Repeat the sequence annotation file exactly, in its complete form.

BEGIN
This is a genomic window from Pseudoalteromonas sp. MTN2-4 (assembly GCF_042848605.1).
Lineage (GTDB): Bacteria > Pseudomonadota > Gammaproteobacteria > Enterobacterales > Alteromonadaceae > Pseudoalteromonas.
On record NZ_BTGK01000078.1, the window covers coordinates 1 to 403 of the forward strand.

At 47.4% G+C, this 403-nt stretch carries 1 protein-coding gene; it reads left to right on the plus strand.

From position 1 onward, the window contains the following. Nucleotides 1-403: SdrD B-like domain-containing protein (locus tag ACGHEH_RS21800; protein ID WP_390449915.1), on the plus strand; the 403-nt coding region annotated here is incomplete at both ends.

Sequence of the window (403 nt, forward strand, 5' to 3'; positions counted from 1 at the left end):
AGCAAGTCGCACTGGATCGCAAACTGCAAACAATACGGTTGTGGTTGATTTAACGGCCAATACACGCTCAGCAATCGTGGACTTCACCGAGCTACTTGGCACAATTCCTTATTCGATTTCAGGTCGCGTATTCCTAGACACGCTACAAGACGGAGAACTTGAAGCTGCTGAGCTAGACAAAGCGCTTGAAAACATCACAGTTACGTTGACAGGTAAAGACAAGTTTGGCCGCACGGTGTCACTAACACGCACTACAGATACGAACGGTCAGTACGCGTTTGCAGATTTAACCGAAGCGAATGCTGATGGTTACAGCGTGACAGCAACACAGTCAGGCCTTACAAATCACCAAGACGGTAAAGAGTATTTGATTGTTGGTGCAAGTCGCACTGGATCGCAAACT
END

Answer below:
This is a genomic window from Pseudoalteromonas sp. MTN2-4 (assembly GCF_042848605.1).
Lineage (GTDB): Bacteria > Pseudomonadota > Gammaproteobacteria > Enterobacterales > Alteromonadaceae > Pseudoalteromonas.
On record NZ_BTGK01000078.1, the window covers coordinates 1 to 403 of the forward strand.

At 47.4% G+C, this 403-nt stretch carries 1 protein-coding gene; it reads left to right on the plus strand.

From position 1 onward, the window contains the following. Nucleotides 1-403: SdrD B-like domain-containing protein (locus tag ACGHEH_RS21800; protein ID WP_390449915.1), on the plus strand; the 403-nt coding region annotated here is incomplete at both ends.

Sequence of the window (403 nt, forward strand, 5' to 3'; positions counted from 1 at the left end):
AGCAAGTCGCACTGGATCGCAAACTGCAAACAATACGGTTGTGGTTGATTTAACGGCCAATACACGCTCAGCAATCGTGGACTTCACCGAGCTACTTGGCACAATTCCTTATTCGATTTCAGGTCGCGTATTCCTAGACACGCTACAAGACGGAGAACTTGAAGCTGCTGAGCTAGACAAAGCGCTTGAAAACATCACAGTTACGTTGACAGGTAAAGACAAGTTTGGCCGCACGGTGTCACTAACACGCACTACAGATACGAACGGTCAGTACGCGTTTGCAGATTTAACCGAAGCGAATGCTGATGGTTACAGCGTGACAGCAACACAGTCAGGCCTTACAAATCACCAAGACGGTAAAGAGTATTTGATTGTTGGTGCAAGTCGCACTGGATCGCAAACT